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Bob Moon: The House of Representatives will try to hand the incoming president an early victory today by expanding the State Children's Health Insurance Program, better known as SCHIP. President Bush twice vetoed previous congressional bills to make 4 million more low-income children and pregnant mothers eligible for government health insurance. President-elect Obama says he'll sign it. But our D.C. bureau chief John Dimsdale reports Washington doesn't have the final say.
John Dimsdale: SCHIP is run by the states, and they have to put up some of their own money before they can receive federal dollars. State revenues are way down in this economy, and governors will be hard-pressed to find the resources to expand health benefits for children.
Oregon Governor Ted Kulongoski has proposed raising taxes on health care providers to come up with the money.
Ted Kulongoski: There's a revenue source under the provider tax of hospitals and insurers. We have utilized them for a number of years as the funding source for the match. And we're going to do it again.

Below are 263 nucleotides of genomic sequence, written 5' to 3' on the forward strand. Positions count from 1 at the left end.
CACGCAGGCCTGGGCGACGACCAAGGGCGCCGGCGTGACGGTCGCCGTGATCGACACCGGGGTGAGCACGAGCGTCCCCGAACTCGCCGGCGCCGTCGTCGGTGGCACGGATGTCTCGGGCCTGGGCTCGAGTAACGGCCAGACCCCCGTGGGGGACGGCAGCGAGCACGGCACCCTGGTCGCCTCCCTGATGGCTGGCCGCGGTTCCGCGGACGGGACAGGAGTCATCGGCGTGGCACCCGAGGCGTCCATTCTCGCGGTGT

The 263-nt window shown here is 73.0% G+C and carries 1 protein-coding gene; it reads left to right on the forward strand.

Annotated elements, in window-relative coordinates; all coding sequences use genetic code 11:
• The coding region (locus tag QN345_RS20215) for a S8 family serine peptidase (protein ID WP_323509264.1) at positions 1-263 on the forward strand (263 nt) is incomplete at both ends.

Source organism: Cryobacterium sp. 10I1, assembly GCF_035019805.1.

To pay for expanding the federal SCHIP program, the bill's supporters want to hike tobacco taxes. Some Republicans call that a budget gimmick, since higher taxes will mean fewer cigarette sales and therefore less revenue.
But Colorado Democrat Diana DeGette, a leading House sponsor of SCHIP, says that's fine by her:
I would be happy for the day when we have to find another source of revenue because we have decreased smoking.
The Senate hasn't decided when to take up SCHIP expansion, although leaders say they want to get it to the new president's desk early in his administration.
In Washington, I'm John Dimsdale for Marketplace.